Thursday, October 15, 2009
In episode 8, designers made new dresses
from the wedding gowns of recent divorcees.
This neo-punk creation by Gordana Gelhausen,
owner of the Goga boutiques in Charleston
& San Diego, won the challenge,
worn here by her divorcee.
In each of the five previous seasons of Project Runway, I have already known by episode nine which three designers should be in the “top three” and make it to Fashion Week in Bryant Park. In some instances, I’ve already known who I thought should win. I haven’t always been right – I’ve guessed wrong twice – but the most talented designers¹ haven’t always won either, and some of the most talented (e.g. Austin Scarlett in season one) haven’t even made it into the top three. The sixth season of PR, its first on Lifetime cable TV, has been a curious, not entirely satisfying affair. The reason isn’t the switch from Bravo or the move to Los Angeles (tho neither has helped), it’s just that the contestants this time don’t seem as strong as in previous seasons.
It’s not just personalities. We don’t have any infuriating badass contestants like Santino Rice or Wendy Pepper, but at the same time you can feel the lack of a brilliant designer a la Vosovic or Christian Soriano, who was crowned the pint-sized champion of season four after winning three of the individual weeks’ competitions. His all purpose adjective Fierce became nearly as much a byword of the show as Tim Gunn’s Make it work. And his ego could have humbled the likes of a Santino Rice.
And it’s not that there isn’t, or won’t be, a “top three,” that’s just grading on a curve. Rather, it’s that the top three this year won’t be nearly as strong as in previous seasons. If I had to guess today (and that’s why I’m writing this), I would project an all-female finals consisting of Althea Harper, Carol Hannah Whitfield & – most likely to win – Irina Shabayeva. If a man gets into the finals, it would have to be the wildly inconsistent Nicolas Putvinski.
In years past, PR has always shown a fourth (and in at least one case a fifth) collection at Bryant Park since they don’t want to telegraph ahead of time just who has been eliminated in the episode that airs after the event but before the PR showing of it. But this year the legal wrangling between Bravo & Lifetime over who owned which rights to Heidi Klum’s apotheosis of the reality contest form delayed the airing of this season by nearly a year. Did these designers conclude this thing last fall, last spring, or just in the most recent Fashion Week? I’m certain that the gap must be coming as quite a dislocating phenomenon in their lives right now given the degree to which to Project Runway propels the careers of its contestants.
Runway’s secret has always been that it’s the one true reality contest that focuses on the creativity of creative people, and that in fashion at least (as distinct, say, from shows like Top Chef), you can see the result without having to actually taste or wear it. While the show hasn’t been adverse to some reality TV clichés, such as the presence of a villain (Pepper, Rice, and season three winner Jeffrey Sebelia), it’s also generally discovered that it didn’t need them either.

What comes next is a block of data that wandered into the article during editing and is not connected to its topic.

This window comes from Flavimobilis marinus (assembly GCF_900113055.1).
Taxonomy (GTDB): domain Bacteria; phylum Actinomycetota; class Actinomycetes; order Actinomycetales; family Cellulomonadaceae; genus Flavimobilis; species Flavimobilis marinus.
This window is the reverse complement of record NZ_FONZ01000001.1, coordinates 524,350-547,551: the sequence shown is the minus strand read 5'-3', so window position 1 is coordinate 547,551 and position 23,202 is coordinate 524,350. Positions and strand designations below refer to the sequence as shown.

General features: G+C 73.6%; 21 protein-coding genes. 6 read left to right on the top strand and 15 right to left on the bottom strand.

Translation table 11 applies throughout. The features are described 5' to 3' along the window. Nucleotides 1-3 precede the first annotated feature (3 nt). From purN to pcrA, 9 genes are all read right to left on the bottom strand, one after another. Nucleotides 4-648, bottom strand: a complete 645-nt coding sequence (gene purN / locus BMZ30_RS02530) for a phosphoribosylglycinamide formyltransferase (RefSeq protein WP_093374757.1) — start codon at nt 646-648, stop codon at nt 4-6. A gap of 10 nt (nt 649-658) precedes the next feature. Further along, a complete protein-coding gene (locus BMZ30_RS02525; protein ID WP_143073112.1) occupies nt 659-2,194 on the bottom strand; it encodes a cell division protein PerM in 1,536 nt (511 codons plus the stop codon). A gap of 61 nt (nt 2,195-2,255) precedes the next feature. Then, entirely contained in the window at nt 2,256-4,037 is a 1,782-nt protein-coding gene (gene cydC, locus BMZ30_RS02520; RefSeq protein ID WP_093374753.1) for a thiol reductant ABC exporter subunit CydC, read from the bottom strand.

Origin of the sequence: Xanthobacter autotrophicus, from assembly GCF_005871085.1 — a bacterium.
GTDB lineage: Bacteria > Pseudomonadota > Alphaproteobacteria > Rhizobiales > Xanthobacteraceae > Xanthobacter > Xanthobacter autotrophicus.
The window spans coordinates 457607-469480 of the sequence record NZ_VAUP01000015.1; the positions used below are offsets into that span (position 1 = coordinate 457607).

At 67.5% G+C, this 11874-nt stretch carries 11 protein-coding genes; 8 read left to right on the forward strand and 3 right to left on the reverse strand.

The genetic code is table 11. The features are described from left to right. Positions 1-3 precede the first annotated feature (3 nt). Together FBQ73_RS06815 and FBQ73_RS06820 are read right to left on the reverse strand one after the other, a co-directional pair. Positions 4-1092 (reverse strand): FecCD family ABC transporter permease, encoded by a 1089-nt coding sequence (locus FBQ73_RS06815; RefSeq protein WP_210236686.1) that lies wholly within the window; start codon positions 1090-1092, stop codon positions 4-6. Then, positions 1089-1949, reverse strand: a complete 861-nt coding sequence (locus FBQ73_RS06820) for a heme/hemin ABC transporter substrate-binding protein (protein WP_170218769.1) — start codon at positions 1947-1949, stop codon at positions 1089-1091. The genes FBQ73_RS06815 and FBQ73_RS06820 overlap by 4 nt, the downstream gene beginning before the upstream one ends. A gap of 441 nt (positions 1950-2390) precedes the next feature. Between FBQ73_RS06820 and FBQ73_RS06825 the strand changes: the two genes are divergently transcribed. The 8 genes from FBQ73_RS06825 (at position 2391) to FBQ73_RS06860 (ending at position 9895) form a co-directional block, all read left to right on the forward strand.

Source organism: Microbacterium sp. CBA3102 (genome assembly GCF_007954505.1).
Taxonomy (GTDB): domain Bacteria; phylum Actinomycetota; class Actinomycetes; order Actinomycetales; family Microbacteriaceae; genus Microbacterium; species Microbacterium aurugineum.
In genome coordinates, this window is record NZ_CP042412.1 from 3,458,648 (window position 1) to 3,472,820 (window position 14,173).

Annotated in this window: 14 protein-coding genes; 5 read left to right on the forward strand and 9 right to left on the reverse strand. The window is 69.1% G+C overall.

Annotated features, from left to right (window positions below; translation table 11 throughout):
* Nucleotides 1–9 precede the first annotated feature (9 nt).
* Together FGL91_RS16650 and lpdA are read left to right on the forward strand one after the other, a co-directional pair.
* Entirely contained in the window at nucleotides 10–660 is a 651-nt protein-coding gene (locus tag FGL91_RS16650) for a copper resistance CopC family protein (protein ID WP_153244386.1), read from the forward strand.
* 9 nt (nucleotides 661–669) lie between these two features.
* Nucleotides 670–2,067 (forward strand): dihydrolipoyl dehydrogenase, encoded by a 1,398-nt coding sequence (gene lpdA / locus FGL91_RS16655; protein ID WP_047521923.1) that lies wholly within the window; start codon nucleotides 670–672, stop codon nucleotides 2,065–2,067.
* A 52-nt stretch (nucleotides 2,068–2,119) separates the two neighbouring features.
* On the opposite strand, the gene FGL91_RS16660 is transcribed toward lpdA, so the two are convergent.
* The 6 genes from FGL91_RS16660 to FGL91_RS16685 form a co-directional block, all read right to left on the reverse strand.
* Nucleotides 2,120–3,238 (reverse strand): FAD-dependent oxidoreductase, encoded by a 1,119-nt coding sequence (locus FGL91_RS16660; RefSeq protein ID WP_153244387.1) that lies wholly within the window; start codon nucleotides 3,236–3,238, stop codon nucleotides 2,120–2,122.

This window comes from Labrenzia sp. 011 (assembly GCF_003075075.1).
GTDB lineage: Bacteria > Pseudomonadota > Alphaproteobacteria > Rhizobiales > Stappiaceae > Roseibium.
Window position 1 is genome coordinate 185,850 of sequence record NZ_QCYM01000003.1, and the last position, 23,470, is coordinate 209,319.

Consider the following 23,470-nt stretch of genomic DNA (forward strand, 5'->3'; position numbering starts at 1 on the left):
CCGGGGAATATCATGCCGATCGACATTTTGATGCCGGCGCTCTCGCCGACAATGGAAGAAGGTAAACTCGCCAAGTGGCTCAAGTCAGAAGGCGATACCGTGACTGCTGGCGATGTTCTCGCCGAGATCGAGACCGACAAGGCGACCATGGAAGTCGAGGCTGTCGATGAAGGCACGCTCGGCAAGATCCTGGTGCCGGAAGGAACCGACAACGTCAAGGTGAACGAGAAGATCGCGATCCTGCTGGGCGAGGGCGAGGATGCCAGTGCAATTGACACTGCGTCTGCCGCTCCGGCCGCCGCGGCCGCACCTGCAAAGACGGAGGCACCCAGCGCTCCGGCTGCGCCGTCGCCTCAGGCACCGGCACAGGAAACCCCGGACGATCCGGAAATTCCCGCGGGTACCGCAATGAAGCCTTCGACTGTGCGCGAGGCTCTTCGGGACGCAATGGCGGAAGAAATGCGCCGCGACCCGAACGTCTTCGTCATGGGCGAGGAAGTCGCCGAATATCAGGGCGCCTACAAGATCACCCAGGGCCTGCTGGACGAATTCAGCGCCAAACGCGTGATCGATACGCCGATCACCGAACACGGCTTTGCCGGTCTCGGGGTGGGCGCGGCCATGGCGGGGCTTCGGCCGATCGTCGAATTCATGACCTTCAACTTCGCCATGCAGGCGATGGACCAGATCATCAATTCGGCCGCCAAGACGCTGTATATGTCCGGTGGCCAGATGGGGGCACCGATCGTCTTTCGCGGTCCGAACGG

Two or three things have been different this year, however. One is that the move to Los Angeles (to make life easier for executive producer as well as host Heidi Klum) has limited the presence of two of the judges, the ever dour Michael Kors & Nina Garcia. Their replacements have generally lacked the predictability (and the absolute skepticism) of Kors & Garcia. The second is that the show has, at least in the early weeks, almost consciously not eliminated the very worst designer. Mitchell Hall had to make the worst design three straight weeks to finally get the heave-ho, while first eliminated Ari Fish was simply a delightful eccentric not especially concerned with the demands of the market. She had a shot of being this season’s Jay McCarroll, the first season’s winner, equally disinterested in the marketing side of design & someone who never once won an individual week’s challenge before taking the entire shebang. When Ra’mone Lawrence Coleman was eliminated three weeks ago, the show lost its strongest male designer.
The last has been the addition of a follow-on 30-minute show, Models of the Runway, that focuses on the models paired with PR’s designers. As the winning designer stands to take $100,000 and several plums to jump start their career (none of which seem equal to the impact of being on Runway itself), the model paired with the winner goes away with $25,000 and a spread in Marie Clare. While it’s interesting to see the model’s insights into the designers, the show is a serious deflation from the headiness of Runway in that it’s not about creative people being creative and most of your stereotypes about models seem borne out here. Plus, if you have any complaints about the elimination of designers in the PR process, it’s nothing compared to the arbitrariness of what befalls the models. This season in some ways has been worse for them, since Runway has increased the number of times designers have to switch models just to add to the suspense for this new show. There is virtually no way for a model to determine which designer she is going to end up with, so that winning this contest amounts to little more than the luck of the draw. The model eliminated last week, Tara Egan, was actually paired with the week’s winning designer but got caught in a communications snafu between designers. It doesn’t appear to have hurt her career one bit.
¹ Daniel Vosovic, season two, or Mychael Knight, season three. Prior to the start of this season, PR had an “all star” contest composed of previous contestants that Vosovic easily won, which seemed one way of acknowledging his role as perhaps the finest designer to emerge from the entire five-season Bravo run.